This project was initiated as a way to enhance the descriptive inorganic chemistry unit presented in our General Chemistry II curriculum. As the time available in the term prohibited the amount of lecture time needed to cover this vast array of material, the idea of a research project allowed for students to investigate an inorganic chemistry topic of keen interest to them over the course of the semester. A previous term's attempt using a research paper project was quite unpopular, so the idea of a multimedia presentation was devised as an alternative to achieve similar learning goals. Students were required to work in teams of two or three to produce a 6-8 minute narrated, fully-referenced PowerPoint or video presentation on a topic within the domain of inorganic chemistry. As our class numbered nearly 100 students, a wide variety of presentations on both main group and transition metal chemistry topics provided a student-led "tour" of the periodic table. The presentations can be used both in and outside of classtime if posted on a course website.
- Students should be able to initiate and investigate a topic relating to main group or transition metal chemistry using both printed and online resources.
- Students should be able integrate their research into a meaningful 6-8 minute summary with consideration of the fundamental components of an effective scientific oral presentation.
- With regard to their topic and image content, students should be able to find both primary and secondary research resources and cite them properly according to American Chemical Society style within their presentation.
- Students should gain hands-on experience with advanced features of presentation software like MS PowerPoint. They may also choose to gain skills in audio- and video-editing software.
- Students should be able to identify the broad range of topics covered by the term "descriptive inorganic chemistry". Furthermore, they should gain an appreciation for the importance and applications of inorganic chemistry in a variety of disciplines such as biology, geology, engineering, and materials science.
- Presentation software (Microsoft PowerPoint, OpenOffice Presentation, Apple Keynote, etc.)
- Microphone (either internal laptop/computer or external)
- Library resources (journals, books, online databases, image resources, etc.)
- Optional: Digital video camera and video editing software (Windows MovieMaker, Apple iMovie, etc.)
The attached student handout summarizes the project as it has been implemented in our course. Examples of student projects as they were submitted are posted, also. (Students have given consent for the posting).
A key to the successful implementation of this project must be a well-constructed timeline to allow the production of the projects to be spread over the course of the term. For instance, at the halfway point into the project, the students were required to submit an annotated outline of their presentation including properly formatted reference citations.
This project was scheduled in consultation with our university digital media center. Similar services are offered through library/computing services/information technology units in other colleges and universities. Their staff schedules regular workshops on both audio and video software/resources for students and faculty. They also provided technical troubleshooting for students with specific questions during their office hours and by email.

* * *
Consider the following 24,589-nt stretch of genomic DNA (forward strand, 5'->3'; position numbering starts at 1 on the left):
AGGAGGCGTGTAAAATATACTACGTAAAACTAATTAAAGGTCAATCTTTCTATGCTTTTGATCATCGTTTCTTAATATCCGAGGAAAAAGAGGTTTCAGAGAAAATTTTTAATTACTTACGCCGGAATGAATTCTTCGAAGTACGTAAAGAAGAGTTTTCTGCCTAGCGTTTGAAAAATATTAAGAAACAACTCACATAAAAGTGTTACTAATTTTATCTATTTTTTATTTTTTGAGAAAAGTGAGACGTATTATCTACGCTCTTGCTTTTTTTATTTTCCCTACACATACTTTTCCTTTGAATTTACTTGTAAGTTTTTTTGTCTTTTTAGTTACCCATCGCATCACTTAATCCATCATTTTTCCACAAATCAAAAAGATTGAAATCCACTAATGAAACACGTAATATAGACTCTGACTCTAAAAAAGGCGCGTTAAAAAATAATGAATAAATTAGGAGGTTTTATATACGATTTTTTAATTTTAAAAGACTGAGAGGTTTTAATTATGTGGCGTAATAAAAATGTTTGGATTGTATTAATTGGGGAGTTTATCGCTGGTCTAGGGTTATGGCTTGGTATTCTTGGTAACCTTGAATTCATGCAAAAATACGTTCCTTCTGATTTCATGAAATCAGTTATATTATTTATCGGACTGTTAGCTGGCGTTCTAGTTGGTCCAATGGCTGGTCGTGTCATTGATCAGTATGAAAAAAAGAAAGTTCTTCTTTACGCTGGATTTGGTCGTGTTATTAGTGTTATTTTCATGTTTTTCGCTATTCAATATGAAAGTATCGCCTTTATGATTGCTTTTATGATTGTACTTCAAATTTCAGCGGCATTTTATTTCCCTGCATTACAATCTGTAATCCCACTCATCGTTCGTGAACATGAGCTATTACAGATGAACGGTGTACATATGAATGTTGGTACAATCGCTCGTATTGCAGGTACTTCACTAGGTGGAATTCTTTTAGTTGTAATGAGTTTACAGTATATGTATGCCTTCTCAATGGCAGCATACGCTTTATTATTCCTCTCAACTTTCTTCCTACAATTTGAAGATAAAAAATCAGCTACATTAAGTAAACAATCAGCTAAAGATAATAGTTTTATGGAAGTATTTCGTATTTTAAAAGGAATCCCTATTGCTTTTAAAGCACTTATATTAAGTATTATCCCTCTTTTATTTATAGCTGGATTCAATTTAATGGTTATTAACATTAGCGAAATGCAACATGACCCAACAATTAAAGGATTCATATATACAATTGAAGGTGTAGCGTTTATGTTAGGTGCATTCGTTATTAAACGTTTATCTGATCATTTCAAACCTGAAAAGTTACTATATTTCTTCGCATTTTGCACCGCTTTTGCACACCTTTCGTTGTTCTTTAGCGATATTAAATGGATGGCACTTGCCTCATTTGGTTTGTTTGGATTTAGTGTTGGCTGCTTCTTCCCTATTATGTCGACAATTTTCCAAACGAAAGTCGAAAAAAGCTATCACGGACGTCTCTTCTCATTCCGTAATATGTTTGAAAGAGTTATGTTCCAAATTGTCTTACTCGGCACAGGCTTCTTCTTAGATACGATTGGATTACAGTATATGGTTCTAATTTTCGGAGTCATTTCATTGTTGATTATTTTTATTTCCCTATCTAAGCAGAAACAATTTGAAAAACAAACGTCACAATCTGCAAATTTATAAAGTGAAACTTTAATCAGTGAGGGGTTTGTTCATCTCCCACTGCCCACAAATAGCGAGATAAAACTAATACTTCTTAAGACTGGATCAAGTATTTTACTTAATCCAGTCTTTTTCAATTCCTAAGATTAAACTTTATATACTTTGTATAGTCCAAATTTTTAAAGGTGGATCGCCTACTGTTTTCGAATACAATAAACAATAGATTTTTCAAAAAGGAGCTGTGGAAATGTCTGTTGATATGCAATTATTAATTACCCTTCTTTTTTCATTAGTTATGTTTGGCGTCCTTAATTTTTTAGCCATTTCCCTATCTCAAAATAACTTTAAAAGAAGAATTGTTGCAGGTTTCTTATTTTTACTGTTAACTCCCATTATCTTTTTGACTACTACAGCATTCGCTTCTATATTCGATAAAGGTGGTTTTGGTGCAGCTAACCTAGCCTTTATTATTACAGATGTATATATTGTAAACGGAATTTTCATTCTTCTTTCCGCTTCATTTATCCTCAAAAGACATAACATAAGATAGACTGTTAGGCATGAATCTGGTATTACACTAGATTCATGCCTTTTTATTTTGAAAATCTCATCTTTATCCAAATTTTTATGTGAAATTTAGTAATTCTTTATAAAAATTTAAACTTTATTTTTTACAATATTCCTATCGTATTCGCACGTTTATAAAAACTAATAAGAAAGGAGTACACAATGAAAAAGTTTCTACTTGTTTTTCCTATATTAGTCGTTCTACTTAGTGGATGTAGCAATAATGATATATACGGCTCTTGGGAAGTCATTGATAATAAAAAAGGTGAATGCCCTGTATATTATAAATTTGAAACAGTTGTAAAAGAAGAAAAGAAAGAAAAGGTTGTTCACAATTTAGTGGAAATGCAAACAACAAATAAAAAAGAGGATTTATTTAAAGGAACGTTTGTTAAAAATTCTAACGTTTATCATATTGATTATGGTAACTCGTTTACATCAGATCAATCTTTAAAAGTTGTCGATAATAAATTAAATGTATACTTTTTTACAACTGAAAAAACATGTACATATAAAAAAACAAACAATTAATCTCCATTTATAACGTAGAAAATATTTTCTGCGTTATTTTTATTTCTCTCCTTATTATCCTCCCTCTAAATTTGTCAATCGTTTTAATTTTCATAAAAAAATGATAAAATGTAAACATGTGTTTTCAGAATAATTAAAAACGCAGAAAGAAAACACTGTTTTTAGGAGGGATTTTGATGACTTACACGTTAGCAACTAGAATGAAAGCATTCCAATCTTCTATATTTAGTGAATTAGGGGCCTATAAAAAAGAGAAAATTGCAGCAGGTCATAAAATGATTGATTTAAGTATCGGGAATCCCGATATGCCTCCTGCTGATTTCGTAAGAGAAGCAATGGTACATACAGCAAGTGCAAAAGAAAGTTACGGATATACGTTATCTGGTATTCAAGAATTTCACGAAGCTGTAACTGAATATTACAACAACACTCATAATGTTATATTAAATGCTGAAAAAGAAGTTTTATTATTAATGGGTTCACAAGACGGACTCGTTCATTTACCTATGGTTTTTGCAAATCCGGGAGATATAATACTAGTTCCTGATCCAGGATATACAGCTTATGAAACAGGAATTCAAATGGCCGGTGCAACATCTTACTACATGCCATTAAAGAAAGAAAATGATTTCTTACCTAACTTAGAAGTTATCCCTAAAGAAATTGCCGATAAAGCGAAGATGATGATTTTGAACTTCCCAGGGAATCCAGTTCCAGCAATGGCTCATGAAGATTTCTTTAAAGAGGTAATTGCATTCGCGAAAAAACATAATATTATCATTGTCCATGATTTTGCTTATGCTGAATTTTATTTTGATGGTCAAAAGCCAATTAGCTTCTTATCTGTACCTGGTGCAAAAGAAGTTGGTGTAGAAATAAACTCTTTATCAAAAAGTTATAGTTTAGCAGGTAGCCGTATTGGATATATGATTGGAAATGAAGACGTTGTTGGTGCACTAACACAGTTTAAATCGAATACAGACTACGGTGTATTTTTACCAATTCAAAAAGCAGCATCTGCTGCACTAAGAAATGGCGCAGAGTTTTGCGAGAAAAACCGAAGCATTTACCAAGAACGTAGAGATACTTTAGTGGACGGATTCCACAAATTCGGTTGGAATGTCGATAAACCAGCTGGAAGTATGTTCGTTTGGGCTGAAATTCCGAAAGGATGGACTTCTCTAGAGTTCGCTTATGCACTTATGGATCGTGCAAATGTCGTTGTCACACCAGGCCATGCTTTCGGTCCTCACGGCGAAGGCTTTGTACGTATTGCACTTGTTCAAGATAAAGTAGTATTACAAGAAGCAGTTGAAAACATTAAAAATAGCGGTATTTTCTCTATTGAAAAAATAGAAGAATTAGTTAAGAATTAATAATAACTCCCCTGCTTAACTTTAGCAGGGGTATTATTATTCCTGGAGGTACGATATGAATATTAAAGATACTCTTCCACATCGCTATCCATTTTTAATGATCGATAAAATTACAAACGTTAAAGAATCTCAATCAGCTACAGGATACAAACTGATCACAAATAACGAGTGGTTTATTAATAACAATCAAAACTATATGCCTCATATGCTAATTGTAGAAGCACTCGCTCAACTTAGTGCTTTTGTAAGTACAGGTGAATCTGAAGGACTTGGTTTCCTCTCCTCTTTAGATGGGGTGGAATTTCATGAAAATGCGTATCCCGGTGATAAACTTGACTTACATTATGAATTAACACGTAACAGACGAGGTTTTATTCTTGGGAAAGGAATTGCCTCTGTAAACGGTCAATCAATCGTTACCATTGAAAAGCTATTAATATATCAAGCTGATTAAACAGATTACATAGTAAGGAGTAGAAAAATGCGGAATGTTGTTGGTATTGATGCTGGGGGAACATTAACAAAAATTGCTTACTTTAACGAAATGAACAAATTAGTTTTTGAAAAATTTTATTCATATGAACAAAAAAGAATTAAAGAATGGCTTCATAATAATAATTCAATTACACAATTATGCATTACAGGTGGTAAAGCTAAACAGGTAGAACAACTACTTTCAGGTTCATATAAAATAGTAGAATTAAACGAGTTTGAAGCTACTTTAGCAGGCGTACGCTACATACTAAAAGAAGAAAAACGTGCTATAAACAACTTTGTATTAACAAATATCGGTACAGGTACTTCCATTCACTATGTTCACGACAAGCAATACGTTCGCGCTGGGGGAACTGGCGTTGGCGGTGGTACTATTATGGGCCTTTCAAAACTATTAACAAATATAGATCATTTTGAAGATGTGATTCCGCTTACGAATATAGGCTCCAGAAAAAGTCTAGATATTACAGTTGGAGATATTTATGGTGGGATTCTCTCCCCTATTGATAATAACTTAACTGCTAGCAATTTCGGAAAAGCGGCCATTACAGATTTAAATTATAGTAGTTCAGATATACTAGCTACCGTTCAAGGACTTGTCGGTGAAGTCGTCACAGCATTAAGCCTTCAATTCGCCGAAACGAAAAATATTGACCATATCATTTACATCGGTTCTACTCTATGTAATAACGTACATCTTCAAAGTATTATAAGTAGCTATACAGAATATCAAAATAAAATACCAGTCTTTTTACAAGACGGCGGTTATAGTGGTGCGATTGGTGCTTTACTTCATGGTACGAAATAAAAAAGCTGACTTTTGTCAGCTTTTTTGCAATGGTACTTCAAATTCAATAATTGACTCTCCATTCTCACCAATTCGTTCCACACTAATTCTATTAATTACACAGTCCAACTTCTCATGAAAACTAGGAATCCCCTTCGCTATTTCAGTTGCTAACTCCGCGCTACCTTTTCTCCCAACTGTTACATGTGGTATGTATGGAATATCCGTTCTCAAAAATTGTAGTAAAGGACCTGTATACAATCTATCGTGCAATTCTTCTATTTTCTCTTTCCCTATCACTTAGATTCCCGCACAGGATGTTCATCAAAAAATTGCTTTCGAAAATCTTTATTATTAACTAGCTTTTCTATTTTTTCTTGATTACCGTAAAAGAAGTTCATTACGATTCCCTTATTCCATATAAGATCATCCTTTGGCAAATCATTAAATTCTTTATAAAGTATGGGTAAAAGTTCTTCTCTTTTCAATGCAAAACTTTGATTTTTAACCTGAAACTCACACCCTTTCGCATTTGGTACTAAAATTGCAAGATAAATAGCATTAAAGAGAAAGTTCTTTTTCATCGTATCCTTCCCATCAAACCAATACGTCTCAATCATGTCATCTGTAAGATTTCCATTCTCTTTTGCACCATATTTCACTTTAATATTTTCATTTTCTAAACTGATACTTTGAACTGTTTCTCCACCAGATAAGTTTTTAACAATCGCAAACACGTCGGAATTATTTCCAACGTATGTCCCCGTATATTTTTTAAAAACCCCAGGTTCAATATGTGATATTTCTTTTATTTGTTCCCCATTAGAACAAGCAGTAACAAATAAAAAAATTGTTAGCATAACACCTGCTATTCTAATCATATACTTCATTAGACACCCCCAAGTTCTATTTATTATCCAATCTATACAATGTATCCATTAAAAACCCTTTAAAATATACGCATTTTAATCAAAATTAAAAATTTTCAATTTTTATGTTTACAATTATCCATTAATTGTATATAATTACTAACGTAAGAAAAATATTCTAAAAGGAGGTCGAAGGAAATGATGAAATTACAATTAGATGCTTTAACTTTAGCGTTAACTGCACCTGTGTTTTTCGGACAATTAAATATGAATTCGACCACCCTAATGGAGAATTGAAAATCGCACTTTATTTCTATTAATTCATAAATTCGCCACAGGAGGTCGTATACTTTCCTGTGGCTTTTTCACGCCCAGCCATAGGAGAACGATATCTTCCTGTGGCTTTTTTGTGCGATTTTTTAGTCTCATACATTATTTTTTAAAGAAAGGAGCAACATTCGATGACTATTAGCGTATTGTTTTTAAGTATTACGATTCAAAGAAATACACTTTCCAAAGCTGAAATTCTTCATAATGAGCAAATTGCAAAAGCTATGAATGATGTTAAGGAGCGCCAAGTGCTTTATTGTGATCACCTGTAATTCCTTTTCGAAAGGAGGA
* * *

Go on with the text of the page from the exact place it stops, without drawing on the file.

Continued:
- Students were able to vote on their favorite videos in a variety of categories (Best Overall Presentation, Best Video, Best Audio, Best Scientific Content, Most Entertaining, etc.) The winning teams were award "Chemmy" Awards for their achievement.
- Students were graded on two components: their annotated outline was worth 10 points and their final submitted project was worth 75 points. The project score was divided into Scientific Content (30 points), Video/Audio Presentation Quality (30 points), and Reference Citations (5 points).
Overall, the students embraced this project with gusto and I was quite pleased with the final products. The topics were wide-ranging as I had hoped: synthetic heme, ozone and atmospheric chemistry, gems, hydrogen fuel cells, arsenic in medicine, organomercuricals, alloys in cardiovascular medicine, biological roles of copper, sulfur in geothermal vents, lithium-ion batteries vs. NiCd batteries, carbon nanotubes, zinc-dependent enzymes, biomineralization of teeth, and Olah superacids. Two of the topics that were oversubscribed and I would discourage next time are fireworks/pyrotechnics and radioisotopes in medicine.
Student project evaluation data:
|strongly agree||agree||neutral||disagree||strongly disagree|
|I would rather write a research paper than produce a narrated presentation||6%||14%||17%||26%||37%|
|All members of my group contributed equally to the production||35%||40%||10%||7%||8%|
|I see the value in learning presentation and multimedia software||48%||37%||10%||5%||0%|
Samples of student comments:
"I didn't like the idea at first, but it ended up being a lot of fun and I learned a lot."
"It was loads of fun and better than a research paper."
"I felt like my life was taken over by chemistry for a month while I worked on the presentation, but I learned A LOT."
"Offer an option to do it without a partner."
In its next iteration, I hope to provide study questions to guide students to key scientific content and assess their learning of topics in descriptive inorganic chemistry in the post-project evaluations.